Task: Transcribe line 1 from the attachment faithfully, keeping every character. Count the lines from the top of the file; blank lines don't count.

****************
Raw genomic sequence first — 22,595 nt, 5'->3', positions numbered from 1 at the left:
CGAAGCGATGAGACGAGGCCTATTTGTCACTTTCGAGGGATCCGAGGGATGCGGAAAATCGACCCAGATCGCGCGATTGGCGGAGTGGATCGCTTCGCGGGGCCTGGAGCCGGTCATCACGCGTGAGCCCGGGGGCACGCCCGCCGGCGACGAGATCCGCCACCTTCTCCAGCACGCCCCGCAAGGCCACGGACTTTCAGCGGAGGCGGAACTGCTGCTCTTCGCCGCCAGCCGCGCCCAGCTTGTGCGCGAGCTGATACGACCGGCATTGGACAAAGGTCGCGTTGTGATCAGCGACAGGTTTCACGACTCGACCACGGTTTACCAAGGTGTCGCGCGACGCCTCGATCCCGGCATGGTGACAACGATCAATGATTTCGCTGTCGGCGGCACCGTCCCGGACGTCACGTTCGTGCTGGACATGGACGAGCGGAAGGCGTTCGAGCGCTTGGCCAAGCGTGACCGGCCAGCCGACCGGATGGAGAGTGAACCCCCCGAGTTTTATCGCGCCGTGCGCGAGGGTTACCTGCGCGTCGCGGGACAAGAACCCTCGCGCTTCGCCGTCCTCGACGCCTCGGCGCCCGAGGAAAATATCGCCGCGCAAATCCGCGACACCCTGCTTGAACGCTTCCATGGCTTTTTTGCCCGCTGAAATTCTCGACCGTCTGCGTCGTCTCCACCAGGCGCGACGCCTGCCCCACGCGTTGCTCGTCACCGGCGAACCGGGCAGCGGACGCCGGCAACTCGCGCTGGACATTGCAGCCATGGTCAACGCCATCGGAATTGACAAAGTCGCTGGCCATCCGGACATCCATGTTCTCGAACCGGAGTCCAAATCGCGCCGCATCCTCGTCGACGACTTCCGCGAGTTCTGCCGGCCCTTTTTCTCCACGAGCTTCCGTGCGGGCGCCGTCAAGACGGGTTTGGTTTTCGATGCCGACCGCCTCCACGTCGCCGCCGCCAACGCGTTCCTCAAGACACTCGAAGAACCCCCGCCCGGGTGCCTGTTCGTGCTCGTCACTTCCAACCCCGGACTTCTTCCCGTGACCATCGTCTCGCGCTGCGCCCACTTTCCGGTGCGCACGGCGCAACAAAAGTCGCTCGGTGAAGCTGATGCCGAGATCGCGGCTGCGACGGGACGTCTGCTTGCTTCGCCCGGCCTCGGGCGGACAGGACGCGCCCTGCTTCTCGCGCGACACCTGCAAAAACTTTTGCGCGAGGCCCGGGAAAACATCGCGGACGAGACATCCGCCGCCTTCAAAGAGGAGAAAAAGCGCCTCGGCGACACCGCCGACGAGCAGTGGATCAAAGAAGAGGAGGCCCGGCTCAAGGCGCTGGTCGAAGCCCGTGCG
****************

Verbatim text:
Raw genomic sequence first — 22,595 nt, 5'->3', positions numbered from 1 at the left: